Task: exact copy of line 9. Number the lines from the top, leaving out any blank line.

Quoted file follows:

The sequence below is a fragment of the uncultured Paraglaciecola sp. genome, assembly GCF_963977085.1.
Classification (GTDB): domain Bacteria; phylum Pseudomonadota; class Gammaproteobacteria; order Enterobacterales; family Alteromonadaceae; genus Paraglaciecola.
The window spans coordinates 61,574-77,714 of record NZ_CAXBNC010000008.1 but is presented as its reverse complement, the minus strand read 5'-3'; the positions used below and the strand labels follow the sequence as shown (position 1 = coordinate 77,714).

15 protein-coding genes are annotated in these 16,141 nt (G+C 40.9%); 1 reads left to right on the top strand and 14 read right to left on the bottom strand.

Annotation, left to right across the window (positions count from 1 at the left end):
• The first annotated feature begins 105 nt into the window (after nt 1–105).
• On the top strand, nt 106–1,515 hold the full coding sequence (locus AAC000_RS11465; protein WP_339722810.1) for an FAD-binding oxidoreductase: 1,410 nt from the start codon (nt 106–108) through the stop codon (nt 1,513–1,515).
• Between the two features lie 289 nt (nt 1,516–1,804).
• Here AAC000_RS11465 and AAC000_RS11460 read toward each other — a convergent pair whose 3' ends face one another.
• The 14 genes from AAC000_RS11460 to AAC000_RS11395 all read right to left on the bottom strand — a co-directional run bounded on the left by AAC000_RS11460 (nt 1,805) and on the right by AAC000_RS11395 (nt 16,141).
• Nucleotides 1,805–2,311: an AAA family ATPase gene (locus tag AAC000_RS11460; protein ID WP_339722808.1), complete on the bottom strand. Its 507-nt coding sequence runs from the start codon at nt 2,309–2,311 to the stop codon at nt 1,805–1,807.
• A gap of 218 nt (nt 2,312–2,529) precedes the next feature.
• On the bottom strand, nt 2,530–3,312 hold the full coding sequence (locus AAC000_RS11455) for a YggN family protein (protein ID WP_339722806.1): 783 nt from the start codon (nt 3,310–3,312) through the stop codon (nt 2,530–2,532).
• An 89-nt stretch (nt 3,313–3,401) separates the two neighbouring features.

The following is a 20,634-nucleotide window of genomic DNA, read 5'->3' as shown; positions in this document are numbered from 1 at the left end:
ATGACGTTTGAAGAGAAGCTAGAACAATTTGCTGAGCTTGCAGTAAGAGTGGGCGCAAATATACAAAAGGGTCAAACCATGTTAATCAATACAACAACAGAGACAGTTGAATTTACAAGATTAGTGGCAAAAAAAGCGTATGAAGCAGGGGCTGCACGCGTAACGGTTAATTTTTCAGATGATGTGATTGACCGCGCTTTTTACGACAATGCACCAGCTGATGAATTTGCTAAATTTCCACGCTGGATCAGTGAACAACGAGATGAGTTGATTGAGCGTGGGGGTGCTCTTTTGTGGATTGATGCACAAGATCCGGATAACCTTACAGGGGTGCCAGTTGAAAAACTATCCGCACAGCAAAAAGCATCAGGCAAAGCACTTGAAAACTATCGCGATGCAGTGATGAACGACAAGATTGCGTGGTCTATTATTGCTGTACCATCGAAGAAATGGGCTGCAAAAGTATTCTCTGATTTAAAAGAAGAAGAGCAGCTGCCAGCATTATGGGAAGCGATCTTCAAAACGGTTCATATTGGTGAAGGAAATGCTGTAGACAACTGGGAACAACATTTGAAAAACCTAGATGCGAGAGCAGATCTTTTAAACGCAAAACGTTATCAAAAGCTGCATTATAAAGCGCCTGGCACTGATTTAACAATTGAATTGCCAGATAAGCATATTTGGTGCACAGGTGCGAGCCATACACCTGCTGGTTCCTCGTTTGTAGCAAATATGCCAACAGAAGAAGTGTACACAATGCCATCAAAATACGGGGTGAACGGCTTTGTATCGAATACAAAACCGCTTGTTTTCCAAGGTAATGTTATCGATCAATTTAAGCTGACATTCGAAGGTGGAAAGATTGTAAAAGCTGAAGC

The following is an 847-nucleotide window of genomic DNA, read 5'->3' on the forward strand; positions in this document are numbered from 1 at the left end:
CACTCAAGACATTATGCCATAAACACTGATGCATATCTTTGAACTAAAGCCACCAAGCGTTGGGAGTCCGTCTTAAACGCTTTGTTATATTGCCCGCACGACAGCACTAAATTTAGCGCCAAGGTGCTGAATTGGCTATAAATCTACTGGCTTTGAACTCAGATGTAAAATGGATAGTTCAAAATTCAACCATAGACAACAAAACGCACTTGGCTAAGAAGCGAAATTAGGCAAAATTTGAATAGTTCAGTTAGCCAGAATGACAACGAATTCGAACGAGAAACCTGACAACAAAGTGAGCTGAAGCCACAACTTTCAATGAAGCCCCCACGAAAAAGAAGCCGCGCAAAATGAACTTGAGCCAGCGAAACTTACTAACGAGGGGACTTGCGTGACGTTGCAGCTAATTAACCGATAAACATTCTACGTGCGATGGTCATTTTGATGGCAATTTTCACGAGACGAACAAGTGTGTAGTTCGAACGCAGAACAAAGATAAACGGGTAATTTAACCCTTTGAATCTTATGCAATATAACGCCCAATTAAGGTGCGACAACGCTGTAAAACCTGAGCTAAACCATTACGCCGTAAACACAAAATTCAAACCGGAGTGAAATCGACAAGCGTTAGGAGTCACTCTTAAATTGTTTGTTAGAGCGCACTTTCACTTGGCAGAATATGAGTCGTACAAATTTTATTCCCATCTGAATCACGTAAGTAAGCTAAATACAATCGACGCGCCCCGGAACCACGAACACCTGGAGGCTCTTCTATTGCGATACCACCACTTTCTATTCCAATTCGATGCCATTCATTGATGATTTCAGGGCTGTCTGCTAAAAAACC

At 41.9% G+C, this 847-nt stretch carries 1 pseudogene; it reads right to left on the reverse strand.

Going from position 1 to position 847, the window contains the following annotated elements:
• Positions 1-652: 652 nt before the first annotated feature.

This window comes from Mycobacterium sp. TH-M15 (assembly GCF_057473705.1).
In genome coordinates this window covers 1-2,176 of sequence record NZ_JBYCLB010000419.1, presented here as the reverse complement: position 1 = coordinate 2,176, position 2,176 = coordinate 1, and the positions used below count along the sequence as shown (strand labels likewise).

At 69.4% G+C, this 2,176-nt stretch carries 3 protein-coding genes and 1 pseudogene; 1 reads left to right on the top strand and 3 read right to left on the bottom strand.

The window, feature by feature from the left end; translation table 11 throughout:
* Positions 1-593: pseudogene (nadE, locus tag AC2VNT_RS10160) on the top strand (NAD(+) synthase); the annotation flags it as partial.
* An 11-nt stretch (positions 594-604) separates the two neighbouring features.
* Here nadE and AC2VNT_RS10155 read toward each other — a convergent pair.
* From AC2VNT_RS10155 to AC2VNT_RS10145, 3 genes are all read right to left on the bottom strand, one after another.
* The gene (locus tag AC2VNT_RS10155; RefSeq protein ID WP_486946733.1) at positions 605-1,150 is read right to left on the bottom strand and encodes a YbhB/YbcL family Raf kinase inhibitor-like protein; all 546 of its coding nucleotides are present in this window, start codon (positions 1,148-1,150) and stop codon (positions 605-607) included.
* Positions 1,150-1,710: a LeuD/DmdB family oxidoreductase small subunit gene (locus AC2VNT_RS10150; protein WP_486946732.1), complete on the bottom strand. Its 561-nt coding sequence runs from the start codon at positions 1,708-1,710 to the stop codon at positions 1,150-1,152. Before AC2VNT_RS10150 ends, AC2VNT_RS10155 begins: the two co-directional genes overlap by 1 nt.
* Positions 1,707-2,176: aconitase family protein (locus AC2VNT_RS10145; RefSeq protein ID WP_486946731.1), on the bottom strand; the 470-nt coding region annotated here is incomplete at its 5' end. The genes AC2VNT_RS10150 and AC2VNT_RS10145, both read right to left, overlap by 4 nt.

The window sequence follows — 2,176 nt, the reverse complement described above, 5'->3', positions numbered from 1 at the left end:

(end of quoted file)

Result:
• Here AAC000_RS11465 and AAC000_RS11460 read toward each other — a convergent pair whose 3' ends face one another.